Polygonum hickmanii

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Polygonum hickmanii

Critically Imperiled (NatureServe)
Scientific classification
Kingdom: Plantae
(unranked): Angiosperms
(unranked): Eudicots
(unranked): Core eudicots
Order: Caryophyllales
Family: Polygonaceae
Genus: Polygonum
Species: P. hickmanii
Binomial name
Polygonum hickmanii
H.R.Hinds & R.Morgan

Polygonum hickmanii is a rare species of flowering plant in the buckwheat family known by the common names Scotts Valley polygonum and Hickman's knotweed. It is endemic to Santa Cruz County, California,[1] where it is known from only two sites in the Scotts Valley. It grows on coastal prairie on mudstone and sandstone substrates, in an area known for its spring wildflowers. The small plant was first noted in 1990 and described as a new species in 1995.[2][3] The plant is a federally listed endangered species.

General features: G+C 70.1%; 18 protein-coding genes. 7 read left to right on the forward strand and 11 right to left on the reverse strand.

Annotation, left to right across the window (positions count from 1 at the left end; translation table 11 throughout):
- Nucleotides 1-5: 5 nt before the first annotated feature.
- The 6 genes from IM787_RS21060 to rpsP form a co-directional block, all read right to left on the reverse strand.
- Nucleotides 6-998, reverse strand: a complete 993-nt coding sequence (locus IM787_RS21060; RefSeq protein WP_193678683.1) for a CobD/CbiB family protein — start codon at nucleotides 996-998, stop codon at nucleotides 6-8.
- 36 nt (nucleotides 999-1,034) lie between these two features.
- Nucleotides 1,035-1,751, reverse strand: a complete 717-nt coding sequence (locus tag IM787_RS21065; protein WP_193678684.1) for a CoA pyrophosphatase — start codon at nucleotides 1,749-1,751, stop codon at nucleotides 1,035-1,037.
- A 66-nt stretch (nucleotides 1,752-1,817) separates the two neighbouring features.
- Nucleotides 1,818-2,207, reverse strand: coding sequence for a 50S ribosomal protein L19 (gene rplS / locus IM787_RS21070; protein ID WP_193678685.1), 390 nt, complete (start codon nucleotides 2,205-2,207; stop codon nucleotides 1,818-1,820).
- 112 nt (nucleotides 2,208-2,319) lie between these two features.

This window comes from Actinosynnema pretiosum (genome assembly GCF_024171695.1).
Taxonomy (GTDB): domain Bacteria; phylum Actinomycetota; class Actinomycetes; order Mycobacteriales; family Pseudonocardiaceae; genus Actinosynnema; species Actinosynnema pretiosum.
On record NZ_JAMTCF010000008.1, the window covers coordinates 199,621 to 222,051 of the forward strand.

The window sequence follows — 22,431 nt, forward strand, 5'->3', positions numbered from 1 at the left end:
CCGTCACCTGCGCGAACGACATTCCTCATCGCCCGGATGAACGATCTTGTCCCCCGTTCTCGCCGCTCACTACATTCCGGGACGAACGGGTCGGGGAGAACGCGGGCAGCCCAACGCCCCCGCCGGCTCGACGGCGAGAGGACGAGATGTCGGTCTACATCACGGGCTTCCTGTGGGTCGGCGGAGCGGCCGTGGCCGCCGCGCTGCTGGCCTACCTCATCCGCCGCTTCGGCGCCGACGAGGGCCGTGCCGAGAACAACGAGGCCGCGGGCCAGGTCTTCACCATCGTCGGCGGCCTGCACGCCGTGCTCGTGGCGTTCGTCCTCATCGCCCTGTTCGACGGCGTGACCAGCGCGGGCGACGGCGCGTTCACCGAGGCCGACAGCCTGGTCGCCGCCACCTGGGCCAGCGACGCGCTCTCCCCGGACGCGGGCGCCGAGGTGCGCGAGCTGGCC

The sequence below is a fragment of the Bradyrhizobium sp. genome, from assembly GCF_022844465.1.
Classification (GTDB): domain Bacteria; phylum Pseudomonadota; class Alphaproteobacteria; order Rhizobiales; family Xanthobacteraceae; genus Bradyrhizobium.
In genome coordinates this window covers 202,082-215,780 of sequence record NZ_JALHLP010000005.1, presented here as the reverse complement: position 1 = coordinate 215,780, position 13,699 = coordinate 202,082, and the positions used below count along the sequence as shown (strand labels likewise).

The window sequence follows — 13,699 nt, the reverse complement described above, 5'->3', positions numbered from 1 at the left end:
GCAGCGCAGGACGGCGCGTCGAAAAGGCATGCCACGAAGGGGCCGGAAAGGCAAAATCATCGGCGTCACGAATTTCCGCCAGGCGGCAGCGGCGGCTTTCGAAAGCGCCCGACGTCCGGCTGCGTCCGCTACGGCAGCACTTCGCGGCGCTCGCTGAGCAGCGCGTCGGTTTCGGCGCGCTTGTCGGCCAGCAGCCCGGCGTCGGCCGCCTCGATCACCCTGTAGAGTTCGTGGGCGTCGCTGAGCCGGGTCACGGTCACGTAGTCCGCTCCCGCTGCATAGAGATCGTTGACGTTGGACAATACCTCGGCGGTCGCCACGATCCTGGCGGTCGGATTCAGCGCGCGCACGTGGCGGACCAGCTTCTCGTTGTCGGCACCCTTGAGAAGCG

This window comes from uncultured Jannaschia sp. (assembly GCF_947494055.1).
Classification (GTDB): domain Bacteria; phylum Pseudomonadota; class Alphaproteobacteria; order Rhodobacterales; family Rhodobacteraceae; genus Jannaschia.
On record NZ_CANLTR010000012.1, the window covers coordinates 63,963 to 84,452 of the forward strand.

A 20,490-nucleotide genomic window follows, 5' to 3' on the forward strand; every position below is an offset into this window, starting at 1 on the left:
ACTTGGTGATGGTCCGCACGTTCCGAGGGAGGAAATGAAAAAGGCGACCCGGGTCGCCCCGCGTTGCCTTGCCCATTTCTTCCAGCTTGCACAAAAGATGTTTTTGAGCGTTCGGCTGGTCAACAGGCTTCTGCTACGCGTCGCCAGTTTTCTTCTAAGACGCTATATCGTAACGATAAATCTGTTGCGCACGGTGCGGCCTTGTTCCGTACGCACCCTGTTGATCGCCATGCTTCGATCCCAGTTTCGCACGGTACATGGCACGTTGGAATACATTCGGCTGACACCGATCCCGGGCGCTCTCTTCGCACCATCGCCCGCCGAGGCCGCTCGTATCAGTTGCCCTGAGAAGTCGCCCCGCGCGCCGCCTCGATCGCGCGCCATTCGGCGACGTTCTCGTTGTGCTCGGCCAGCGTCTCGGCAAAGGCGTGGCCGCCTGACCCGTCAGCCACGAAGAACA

Polygonum hickmanii is a small annual plant forming compact patches on the ground, its stem growing no more than about 5 centimeters (2 inches) tall. It is lined with linear leaves especially near the tips of the branches, and has a cylindrical, shreddy ochrea. Solitary flowers occur in the leaf axils. They are only 2 or 3 millimeters long and white or pink-tinged in color. The eight tiny stamens are tipped with orange-pink anthers.[4]

Threats to Polygonum hickmanii include proposed development in its small, patchy habitat and the invasion of non-native plants.[5]


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